Grants and Contracts per year
Grants and Contracts Details
The long term objective of this project is to measure, non-destructively and by remote sensing, the condition of grassland resources in agro-ecosystems of the transition zone grasslands. Normalized Differential Vegetation Index (NDVI) is the most widely used single measure of the condition of vegetation. NDVI is used in a number of agricultural applications at near-ground level, for example, NDVI is used to determine appropriate site-specific rates of nitrogen fertilizer to grain crops, such as wheat and maize. We have used NDVI instrumentation to assess condition of pastures as they are grazed down and as they recover from grazing. NDVI is determined from scans of the earth's surfaces by NOAA's A VHRR (advanced very high resolution radiometer) pol&1'-orbiting satellites. Upgraded instrumentation on board NOAA's Number 16 Satellite has greatly increased its resolution and, therefore, potential applications. We have also adapted point quadrat analysis to digital images for the estimation of biomass, cover, and diversity of grassland species. These determinants of grassland condition have been compared to conventional methods of pasture analysis for verification ("ground truth"). We propose to integrate these procedures with spatial analysis using GPS and GIS technologiesc and to expand the scope to include research pastures grazed by beef stockers at Animal Research Center, Woodford County, thoroughbred mares grazing at Spindletop and to some commercial equine and beef stocker farms in the Bluegrass presently monitored by UK researchers and extension personnel. When we relate this information to that of the NDVI data base from Satellite 16 we will have a powerful tool for the real time spatial analysis of grassland agro-ecosystems. A probable outcome of this project will be real time maps and animated time series maps of grassland condition throughout the year at scales of field, farm, county, commonwealth, and transition zone. These maps could display the seasonal tends in NDVI, discriminate between different grassland species (e.g. tall fescue, alfalfa, warm season grasses), show the extent and location of environmental stress (e.g. drought, flood, fire, frost) and the consequences of grassland management and utilization (e.g. overgrazing, fertilization, clover introduction). This infonnation will be available through UK's Agricultural Weather Center web site. Specific objectives of these experiments 1. To determine throughout the entire year, the condition of grasslands (as indexed by NDVI) of experimental bovine and equine grazing systems and of intensively-monitored commercial farm equine and beef enterprises. 2. To explore and quantify relationships between NDVI and conventional destructive and nondestructive variables that is used to define the condition of pastures. 3. To relate data on NDVI of grasslands to data on the weather, properties, activity, and productivity of grazing experiments on research farms of the Kentucky Agricultural Experiment Station and on commercial beef cattle and equine farms monitored by the Kentucky Cooperative Extension Service. 4. To integrate ground truth data from experimental and commercial grazing systems with NDVI data obtained from the NOAA A VHRR data. 5. To produce real time, field, farm, county, state, and transition zone maps showing grassland conditions that are readily accessed from UK's Agricultural Weather Center via the internet. 6. To develop applications of this information technology.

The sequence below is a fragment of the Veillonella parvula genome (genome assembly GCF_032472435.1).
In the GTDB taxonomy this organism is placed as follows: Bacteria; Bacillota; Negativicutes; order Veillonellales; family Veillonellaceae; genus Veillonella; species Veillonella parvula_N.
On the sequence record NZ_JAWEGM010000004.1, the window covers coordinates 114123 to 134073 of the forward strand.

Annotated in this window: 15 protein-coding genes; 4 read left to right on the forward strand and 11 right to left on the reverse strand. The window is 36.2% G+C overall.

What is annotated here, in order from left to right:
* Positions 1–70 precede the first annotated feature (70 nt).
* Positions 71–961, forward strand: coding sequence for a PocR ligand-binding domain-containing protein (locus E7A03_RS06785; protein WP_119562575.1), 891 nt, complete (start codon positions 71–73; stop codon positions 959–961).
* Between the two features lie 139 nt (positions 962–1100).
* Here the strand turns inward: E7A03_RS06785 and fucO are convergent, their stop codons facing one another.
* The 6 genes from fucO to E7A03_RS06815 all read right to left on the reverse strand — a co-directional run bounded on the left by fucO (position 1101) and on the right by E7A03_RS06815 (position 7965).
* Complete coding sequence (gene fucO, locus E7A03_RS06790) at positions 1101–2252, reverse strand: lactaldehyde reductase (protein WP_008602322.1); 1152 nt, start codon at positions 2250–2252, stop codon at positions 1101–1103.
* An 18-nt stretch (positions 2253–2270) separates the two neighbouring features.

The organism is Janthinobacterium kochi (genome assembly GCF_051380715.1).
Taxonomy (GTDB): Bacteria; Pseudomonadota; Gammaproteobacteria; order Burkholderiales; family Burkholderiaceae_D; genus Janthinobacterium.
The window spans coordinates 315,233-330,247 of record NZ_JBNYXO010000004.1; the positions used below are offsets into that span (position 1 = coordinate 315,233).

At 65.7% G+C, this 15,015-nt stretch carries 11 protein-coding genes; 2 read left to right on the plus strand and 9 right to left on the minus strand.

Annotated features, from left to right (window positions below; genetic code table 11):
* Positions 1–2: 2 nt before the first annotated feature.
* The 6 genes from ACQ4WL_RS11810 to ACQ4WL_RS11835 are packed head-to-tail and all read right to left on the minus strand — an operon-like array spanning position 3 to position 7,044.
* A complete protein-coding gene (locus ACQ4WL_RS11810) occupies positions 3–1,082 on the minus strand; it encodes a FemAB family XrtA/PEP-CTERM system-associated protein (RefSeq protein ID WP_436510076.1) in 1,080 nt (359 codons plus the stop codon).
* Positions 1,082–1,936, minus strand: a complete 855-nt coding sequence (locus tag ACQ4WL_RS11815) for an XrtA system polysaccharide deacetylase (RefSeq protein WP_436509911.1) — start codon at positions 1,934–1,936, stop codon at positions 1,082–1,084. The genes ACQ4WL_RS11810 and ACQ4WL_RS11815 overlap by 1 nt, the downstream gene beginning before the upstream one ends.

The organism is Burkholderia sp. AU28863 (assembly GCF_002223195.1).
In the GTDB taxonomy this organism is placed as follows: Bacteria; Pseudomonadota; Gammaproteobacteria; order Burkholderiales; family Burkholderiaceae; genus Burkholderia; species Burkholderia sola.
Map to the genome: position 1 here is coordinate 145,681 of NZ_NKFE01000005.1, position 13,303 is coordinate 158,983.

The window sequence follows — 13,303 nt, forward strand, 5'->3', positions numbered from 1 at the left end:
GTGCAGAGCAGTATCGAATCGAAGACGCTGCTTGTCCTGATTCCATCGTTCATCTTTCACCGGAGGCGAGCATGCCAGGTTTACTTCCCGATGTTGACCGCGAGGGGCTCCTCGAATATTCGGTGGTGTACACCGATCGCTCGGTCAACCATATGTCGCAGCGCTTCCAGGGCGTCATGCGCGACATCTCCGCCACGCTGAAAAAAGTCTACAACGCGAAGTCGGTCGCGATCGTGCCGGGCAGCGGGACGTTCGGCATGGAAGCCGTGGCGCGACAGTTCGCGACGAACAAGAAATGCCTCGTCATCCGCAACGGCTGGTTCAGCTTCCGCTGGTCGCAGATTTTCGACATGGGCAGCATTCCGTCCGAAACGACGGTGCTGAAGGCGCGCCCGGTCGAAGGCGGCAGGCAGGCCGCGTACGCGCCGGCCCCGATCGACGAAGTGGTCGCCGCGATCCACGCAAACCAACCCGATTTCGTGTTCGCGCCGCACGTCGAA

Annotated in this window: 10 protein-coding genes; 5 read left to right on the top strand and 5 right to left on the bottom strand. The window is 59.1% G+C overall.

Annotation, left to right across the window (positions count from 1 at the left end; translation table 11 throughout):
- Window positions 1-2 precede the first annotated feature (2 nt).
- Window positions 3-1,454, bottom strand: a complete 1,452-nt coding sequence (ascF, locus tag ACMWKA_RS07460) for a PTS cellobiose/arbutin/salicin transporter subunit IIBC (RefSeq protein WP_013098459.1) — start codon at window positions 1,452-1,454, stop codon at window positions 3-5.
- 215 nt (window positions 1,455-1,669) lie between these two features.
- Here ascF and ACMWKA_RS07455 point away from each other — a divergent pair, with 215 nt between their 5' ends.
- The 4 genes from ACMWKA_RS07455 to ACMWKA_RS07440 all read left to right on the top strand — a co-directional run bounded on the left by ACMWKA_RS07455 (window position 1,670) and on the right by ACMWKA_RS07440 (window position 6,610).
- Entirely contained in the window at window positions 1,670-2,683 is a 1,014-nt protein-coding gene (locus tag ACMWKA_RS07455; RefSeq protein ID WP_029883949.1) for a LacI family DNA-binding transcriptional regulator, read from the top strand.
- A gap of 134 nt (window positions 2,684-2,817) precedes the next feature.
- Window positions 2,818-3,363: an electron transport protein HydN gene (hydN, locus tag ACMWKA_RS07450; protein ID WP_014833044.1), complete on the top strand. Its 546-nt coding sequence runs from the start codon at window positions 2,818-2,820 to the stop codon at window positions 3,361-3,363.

|Effective start/end date||9/15/04 → 9/14/06|
Explore the research topics touched on by this project. These labels are generated based on the underlying awards/grants. Together they form a unique fingerprint.